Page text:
How do you keep a kid out of prison? Start by creating relationships. As Joe Smith often says, “Just love on them!”
Carolyn Drew holds the title of Prevention Specialist at PPM and one of her recent experiences working in the schools shows that we all have a simple gift to share with our youth. Recently, Carolyn was at Gateway spending time with the kids as she often does. The classroom was chaotic when she walked in the room. One of the girls she mentors was annoyed and becoming very agitated, so they sat together in a private area.
“While we were talking, she became emotional and began sharing how things were at home. She doesn't ever feel she can be ‘good enough,’” Carolyn says. “Her mom works two jobs, so she takes care of the household including a family member with severe health problems, and deals with the challenges of two siblings. No one acknowledges how much she does to keep the house running. Instead of noticing how hard she works to help, her mother seems only to focus on what she does wrong.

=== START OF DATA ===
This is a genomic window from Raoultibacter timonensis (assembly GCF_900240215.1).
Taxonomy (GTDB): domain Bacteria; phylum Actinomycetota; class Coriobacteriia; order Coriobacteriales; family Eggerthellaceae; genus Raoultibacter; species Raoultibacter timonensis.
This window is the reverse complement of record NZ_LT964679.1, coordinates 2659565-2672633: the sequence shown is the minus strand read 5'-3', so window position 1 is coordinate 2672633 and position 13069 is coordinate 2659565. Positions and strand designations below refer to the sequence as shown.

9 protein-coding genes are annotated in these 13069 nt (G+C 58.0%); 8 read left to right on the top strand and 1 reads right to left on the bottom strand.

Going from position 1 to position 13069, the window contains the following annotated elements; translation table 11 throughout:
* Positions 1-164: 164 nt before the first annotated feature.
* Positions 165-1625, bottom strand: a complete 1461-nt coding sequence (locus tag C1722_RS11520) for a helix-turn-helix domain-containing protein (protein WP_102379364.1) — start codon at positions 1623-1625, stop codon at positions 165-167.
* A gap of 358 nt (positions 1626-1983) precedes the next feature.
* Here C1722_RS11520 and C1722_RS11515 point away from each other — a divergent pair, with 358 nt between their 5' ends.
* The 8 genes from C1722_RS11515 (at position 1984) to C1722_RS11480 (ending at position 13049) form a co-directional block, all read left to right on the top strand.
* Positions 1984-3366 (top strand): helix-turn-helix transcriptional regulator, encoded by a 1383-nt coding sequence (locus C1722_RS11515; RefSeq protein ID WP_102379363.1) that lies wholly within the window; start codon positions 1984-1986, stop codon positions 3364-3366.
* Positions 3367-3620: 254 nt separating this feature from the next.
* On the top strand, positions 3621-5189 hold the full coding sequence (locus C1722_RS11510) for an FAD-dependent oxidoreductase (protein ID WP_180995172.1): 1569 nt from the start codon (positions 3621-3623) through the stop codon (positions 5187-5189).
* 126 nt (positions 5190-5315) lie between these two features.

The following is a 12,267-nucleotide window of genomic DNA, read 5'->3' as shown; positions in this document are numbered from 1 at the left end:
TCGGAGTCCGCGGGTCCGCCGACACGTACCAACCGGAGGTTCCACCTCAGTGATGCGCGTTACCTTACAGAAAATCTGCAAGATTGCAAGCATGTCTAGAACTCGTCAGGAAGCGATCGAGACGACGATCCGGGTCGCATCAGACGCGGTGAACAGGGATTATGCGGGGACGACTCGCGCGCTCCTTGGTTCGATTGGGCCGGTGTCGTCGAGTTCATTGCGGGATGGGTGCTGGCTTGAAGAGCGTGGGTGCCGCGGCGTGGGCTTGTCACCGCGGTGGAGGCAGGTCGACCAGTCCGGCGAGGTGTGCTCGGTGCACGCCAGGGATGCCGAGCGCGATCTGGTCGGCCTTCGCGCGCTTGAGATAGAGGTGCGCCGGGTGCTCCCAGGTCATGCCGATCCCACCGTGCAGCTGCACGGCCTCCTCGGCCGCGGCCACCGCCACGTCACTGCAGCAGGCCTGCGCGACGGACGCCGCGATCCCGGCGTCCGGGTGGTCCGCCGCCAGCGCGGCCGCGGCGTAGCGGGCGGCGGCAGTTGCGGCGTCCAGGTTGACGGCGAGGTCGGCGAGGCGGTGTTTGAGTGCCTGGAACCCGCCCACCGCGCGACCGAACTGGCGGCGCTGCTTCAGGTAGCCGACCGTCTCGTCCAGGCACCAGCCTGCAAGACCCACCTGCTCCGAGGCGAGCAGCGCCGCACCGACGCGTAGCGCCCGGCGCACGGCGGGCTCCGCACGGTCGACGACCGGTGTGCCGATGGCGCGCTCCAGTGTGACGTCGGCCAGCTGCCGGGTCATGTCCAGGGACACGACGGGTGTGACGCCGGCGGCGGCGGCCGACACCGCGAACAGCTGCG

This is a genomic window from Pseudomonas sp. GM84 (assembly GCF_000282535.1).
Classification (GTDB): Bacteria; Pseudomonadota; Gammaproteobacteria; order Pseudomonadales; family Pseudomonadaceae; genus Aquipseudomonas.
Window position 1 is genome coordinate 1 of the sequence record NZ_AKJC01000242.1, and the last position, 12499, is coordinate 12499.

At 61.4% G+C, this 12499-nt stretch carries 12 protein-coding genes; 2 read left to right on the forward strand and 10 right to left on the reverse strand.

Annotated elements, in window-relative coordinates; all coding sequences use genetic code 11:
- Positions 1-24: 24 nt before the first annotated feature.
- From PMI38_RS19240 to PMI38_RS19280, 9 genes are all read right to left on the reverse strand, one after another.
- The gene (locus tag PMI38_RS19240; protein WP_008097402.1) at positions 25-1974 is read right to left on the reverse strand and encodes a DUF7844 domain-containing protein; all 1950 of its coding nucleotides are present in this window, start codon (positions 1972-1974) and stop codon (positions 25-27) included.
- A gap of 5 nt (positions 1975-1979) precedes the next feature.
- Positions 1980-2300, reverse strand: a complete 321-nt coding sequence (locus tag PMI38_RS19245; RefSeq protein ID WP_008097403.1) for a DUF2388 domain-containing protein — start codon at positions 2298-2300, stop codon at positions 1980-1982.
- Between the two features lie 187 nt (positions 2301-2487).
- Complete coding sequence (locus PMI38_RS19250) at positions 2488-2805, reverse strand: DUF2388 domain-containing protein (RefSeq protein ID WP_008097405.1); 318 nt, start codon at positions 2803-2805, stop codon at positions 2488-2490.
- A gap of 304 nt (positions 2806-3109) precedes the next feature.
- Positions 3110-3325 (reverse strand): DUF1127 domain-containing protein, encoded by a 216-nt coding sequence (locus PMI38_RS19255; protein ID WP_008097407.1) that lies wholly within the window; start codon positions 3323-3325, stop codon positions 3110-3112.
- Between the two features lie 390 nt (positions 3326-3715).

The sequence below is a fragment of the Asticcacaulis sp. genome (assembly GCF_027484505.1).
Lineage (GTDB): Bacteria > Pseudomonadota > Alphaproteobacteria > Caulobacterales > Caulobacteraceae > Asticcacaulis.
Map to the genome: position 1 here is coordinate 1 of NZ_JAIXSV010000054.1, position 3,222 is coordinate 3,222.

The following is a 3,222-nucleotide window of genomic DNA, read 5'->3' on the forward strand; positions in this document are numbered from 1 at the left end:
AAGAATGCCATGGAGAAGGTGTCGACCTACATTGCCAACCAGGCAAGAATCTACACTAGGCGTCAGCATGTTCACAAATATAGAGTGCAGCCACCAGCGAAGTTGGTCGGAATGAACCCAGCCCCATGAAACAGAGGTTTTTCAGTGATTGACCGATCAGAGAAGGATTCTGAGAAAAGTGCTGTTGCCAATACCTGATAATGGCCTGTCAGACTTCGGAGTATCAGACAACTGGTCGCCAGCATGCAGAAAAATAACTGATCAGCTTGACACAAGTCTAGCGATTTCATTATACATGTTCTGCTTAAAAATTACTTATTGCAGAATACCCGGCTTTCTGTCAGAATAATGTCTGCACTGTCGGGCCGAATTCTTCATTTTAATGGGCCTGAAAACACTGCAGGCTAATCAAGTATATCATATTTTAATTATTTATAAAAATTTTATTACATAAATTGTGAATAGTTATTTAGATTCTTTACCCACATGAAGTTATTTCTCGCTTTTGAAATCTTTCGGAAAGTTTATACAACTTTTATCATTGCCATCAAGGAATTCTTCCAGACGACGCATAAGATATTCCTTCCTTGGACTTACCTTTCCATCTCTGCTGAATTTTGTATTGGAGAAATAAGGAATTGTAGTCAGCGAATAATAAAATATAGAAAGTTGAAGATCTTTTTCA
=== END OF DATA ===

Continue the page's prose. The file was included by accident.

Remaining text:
“As she became more emotional the rest of the story unfolded. Her dad is incarcerated, and she’s suffered traumatic experiences throughout her childhood. Once her dad abused her mother until she lost consciousness. That situation made her feel helpless.”
Eventually she admitted she doesn't feel like she matters to anyone. Carolyn put her hand on her arm, locked eyes with her and said, “You matter to me. You are the main reason I come to the school.”
The young teenage girl put her head on Carolyn’s shoulder and cried. Then she said, "No one ever takes the time to listen to how I feel."
Carolyn says, “That struck me so hard because I realized the problem with so many of the kids is that they feel that they aren't important enough for someone to just listen. They aren't looking for someone to fix their problems, they just want to know that someone cares enough to take time to simply listen.”